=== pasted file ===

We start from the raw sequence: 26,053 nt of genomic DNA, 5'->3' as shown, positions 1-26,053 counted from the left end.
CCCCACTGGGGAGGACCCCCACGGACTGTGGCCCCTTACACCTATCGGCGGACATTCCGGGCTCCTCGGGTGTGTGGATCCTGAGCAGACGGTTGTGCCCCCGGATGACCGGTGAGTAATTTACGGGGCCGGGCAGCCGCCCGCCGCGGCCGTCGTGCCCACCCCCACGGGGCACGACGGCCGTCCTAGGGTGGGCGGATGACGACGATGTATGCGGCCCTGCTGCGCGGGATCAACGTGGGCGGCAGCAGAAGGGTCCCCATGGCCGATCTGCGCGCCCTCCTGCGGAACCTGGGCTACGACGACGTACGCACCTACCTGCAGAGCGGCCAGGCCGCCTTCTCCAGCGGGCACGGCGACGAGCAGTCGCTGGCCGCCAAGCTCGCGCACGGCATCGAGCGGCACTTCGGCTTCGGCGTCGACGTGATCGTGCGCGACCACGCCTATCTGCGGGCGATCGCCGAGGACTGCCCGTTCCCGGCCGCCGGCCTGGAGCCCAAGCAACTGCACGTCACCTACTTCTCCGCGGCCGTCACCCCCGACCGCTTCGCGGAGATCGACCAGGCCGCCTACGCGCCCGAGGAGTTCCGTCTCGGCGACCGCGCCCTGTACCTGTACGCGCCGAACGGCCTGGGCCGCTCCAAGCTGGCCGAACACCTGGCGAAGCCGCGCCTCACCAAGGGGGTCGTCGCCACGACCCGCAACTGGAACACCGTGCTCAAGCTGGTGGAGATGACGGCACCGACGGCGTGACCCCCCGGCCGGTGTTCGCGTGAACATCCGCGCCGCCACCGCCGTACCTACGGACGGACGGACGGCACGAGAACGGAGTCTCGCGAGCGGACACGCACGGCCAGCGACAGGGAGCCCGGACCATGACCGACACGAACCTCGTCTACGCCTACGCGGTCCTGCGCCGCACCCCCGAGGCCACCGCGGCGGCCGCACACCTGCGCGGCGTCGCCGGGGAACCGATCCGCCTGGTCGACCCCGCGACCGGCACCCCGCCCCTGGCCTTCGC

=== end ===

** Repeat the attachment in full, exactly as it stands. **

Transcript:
We start from the raw sequence: 26,053 nt of genomic DNA, 5'->3' as shown, positions 1-26,053 counted from the left end.
CCCCACTGGGGAGGACCCCCACGGACTGTGGCCCCTTACACCTATCGGCGGACATTCCGGGCTCCTCGGGTGTGTGGATCCTGAGCAGACGGTTGTGCCCCCGGATGACCGGTGAGTAATTTACGGGGCCGGGCAGCCGCCCGCCGCGGCCGTCGTGCCCACCCCCACGGGGCACGACGGCCGTCCTAGGGTGGGCGGATGACGACGATGTATGCGGCCCTGCTGCGCGGGATCAACGTGGGCGGCAGCAGAAGGGTCCCCATGGCCGATCTGCGCGCCCTCCTGCGGAACCTGGGCTACGACGACGTACGCACCTACCTGCAGAGCGGCCAGGCCGCCTTCTCCAGCGGGCACGGCGACGAGCAGTCGCTGGCCGCCAAGCTCGCGCACGGCATCGAGCGGCACTTCGGCTTCGGCGTCGACGTGATCGTGCGCGACCACGCCTATCTGCGGGCGATCGCCGAGGACTGCCCGTTCCCGGCCGCCGGCCTGGAGCCCAAGCAACTGCACGTCACCTACTTCTCCGCGGCCGTCACCCCCGACCGCTTCGCGGAGATCGACCAGGCCGCCTACGCGCCCGAGGAGTTCCGTCTCGGCGACCGCGCCCTGTACCTGTACGCGCCGAACGGCCTGGGCCGCTCCAAGCTGGCCGAACACCTGGCGAAGCCGCGCCTCACCAAGGGGGTCGTCGCCACGACCCGCAACTGGAACACCGTGCTCAAGCTGGTGGAGATGACGGCACCGACGGCGTGACCCCCCGGCCGGTGTTCGCGTGAACATCCGCGCCGCCACCGCCGTACCTACGGACGGACGGACGGCACGAGAACGGAGTCTCGCGAGCGGACACGCACGGCCAGCGACAGGGAGCCCGGACCATGACCGACACGAACCTCGTCTACGCCTACGCGGTCCTGCGCCGCACCCCCGAGGCCACCGCGGCGGCCGCACACCTGCGCGGCGTCGCCGGGGAACCGATCCGCCTGGTCGACCCCGCGACCGGCACCCCGCCCCTGGCCTTCGC